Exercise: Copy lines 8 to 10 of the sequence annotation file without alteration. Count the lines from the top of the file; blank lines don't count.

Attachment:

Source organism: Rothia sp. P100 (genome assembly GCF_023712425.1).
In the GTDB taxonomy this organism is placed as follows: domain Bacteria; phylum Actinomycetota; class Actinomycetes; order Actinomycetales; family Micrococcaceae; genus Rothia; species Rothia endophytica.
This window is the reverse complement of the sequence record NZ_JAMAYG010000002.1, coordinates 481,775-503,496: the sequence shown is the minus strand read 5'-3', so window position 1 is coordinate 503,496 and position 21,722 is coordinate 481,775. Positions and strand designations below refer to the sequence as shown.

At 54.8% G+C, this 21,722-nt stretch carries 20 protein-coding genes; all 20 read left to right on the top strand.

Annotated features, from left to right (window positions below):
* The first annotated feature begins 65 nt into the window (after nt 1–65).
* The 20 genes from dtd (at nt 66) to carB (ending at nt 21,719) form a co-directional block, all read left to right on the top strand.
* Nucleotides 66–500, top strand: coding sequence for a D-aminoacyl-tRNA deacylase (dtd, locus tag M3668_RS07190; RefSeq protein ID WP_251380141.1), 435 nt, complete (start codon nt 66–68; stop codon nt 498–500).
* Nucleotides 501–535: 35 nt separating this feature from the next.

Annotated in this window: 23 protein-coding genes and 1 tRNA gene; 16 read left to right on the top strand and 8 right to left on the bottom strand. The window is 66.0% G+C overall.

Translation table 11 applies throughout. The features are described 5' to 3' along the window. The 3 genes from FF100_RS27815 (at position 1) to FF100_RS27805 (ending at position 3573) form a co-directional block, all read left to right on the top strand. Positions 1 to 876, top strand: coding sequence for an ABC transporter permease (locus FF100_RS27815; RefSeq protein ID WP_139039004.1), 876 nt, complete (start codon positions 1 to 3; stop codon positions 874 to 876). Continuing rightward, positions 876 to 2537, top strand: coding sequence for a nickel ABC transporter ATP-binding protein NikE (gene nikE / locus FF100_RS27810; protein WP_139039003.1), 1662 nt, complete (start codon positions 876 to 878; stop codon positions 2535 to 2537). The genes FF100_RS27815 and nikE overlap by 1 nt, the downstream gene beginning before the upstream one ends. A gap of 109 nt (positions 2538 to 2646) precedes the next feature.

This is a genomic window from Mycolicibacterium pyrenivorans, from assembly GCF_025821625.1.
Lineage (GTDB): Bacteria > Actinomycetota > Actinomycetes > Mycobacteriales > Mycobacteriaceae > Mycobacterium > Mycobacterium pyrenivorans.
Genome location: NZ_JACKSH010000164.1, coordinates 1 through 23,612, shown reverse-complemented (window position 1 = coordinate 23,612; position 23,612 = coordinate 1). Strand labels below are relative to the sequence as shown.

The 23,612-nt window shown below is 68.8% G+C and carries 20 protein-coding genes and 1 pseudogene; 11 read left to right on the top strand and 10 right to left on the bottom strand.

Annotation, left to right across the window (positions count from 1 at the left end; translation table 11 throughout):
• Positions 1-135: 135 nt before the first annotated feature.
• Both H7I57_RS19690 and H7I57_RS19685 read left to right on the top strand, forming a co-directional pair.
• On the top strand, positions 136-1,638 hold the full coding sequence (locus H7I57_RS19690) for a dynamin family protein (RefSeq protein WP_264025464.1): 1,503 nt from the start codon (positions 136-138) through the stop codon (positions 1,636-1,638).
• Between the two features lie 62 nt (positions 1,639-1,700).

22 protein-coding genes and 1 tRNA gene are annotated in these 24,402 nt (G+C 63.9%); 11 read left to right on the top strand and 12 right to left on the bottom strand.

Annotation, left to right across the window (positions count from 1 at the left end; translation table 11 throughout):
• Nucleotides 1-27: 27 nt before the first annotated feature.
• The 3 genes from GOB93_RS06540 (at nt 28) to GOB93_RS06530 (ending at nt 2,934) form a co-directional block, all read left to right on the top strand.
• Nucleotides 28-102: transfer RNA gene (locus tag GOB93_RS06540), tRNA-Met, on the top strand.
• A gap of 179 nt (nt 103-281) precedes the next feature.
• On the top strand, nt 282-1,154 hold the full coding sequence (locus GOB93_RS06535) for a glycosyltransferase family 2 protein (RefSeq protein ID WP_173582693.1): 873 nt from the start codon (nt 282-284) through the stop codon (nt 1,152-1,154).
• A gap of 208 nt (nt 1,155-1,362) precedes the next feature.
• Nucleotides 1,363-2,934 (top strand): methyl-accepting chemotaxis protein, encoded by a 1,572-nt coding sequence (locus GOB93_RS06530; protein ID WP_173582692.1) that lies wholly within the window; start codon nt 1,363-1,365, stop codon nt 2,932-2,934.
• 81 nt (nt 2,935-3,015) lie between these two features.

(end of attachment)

* Nucleotides 66–500, top strand: coding sequence for a D-aminoacyl-tRNA deacylase (dtd, locus tag M3668_RS07190; RefSeq protein ID WP_251380141.1), 435 nt, complete (start codon nt 66–68; stop codon nt 498–500).
* Nucleotides 501–535: 35 nt separating this feature from the next.

Annotated in this window: 23 protein-coding genes and 1 tRNA gene; 16 read left to right on the top strand and 8 right to left on the bottom strand. The window is 66.0% G+C overall.